January 2021: Our recent paper on testing motion dazzle using a citizen science game was covered in Forbes.
November 2020: National Geographic featured an article on animal illusions that covered our research on great bowerbirds.
August 2019: Paper by masters student (now PhDing!) Madeleine Goumas in Biology
Letters showed that gulls are sensitive to gaze direction, and that this may be used to avoid food pilfering. Media coverage was a bit bonkers and Madeleine’s paper was covered in national and international media including The Guardian, BBC News, The Independent, The Times, BBC Breakfast television and Sky news.
July 2017: New paper in Biology Letters with Nicky Clayton shows that California scrub-jays hide cache their food in substrate that matches the food colour when they can hear a potential thief. Camouflaging their food in this way is likely to make it harder for the thief to find.
April 2017: I was honoured to receive ASAB’s Christopher Barnard award for Outstanding Contributions by a New Investigator. Not only did I get some funding towards my research, I also got the pleasure of giving a plenary at the ASAB Easter conference in Liverpool. It seemed like the perfect opportunity to test out a long-held desire to incorporate 3d images into a talk…
January 2017: Our new paper on how male great bowerbirds build their courts is published in Royal Society Open Science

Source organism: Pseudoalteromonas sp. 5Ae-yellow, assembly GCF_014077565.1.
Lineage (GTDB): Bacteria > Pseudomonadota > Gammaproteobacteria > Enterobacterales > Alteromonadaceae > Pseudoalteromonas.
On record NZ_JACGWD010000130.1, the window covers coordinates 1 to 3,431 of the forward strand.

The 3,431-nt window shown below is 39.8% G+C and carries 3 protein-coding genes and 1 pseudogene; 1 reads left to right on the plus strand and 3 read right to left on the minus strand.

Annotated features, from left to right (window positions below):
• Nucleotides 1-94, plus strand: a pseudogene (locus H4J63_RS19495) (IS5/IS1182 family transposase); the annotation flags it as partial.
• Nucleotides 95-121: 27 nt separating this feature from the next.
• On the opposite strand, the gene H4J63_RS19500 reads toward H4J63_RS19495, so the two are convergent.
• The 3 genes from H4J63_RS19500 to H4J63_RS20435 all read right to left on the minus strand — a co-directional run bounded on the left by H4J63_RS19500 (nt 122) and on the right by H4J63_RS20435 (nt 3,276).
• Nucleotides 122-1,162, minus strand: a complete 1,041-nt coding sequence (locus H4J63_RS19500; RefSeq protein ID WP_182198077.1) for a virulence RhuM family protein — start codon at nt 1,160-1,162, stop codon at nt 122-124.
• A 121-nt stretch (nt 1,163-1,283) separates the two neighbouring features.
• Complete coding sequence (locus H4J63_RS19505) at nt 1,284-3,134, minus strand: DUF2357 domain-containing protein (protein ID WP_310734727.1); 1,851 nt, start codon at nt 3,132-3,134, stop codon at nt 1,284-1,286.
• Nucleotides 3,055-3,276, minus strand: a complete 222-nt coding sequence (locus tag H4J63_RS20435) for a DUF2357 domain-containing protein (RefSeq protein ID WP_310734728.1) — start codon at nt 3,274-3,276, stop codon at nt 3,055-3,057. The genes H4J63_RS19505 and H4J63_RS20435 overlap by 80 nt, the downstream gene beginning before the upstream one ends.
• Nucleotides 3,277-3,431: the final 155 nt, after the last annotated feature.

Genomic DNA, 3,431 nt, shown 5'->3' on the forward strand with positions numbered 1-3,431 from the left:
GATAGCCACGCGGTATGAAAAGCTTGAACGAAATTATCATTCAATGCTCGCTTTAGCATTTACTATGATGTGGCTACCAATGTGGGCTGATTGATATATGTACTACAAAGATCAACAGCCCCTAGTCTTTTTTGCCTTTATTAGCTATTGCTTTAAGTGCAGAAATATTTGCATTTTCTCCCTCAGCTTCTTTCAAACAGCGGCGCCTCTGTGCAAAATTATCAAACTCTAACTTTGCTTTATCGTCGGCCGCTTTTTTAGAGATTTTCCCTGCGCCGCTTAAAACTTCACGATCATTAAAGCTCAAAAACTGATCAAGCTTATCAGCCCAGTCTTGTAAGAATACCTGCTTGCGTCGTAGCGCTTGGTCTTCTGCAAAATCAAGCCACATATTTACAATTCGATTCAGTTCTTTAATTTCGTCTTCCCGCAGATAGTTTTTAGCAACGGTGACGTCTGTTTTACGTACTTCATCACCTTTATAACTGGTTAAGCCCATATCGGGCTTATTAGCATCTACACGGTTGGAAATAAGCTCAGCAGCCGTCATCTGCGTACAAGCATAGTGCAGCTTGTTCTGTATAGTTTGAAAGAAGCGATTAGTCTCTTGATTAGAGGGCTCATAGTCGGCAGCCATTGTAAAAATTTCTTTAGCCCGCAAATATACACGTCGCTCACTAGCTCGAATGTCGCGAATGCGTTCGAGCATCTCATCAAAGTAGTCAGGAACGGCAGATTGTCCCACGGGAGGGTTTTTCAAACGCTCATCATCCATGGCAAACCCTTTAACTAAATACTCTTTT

September 2016: Dazzle Bug used in a camouflage exhibit “Camouflage: in plain sight” in Anchorage Museum
September 2015: Article for The Conversation about motion dazzle
August 2015: Article for Biosphere magazine, “In the field: the creative avian architect”
November 2014: Inside the colourful world of animal vision, published in The Conversation
April 2014: Flashes of colour and chromatic adaptation may enhance sexual signal and hold female attention for male great bowerbirds, published in ABC Science
December 2013: Visual illusion and confusion review covered in The Independent on Sunday
December 2012: Bowerbird visual illusions are individually distinct and consistent covered by National Geographic
January 2012: Bowerbirds use visual illusions to promote mating success covered in BBC news, The Guardian, New York Times, Discover Magazine, The Australian, The Age, Cosmos Magazine, Scientific American online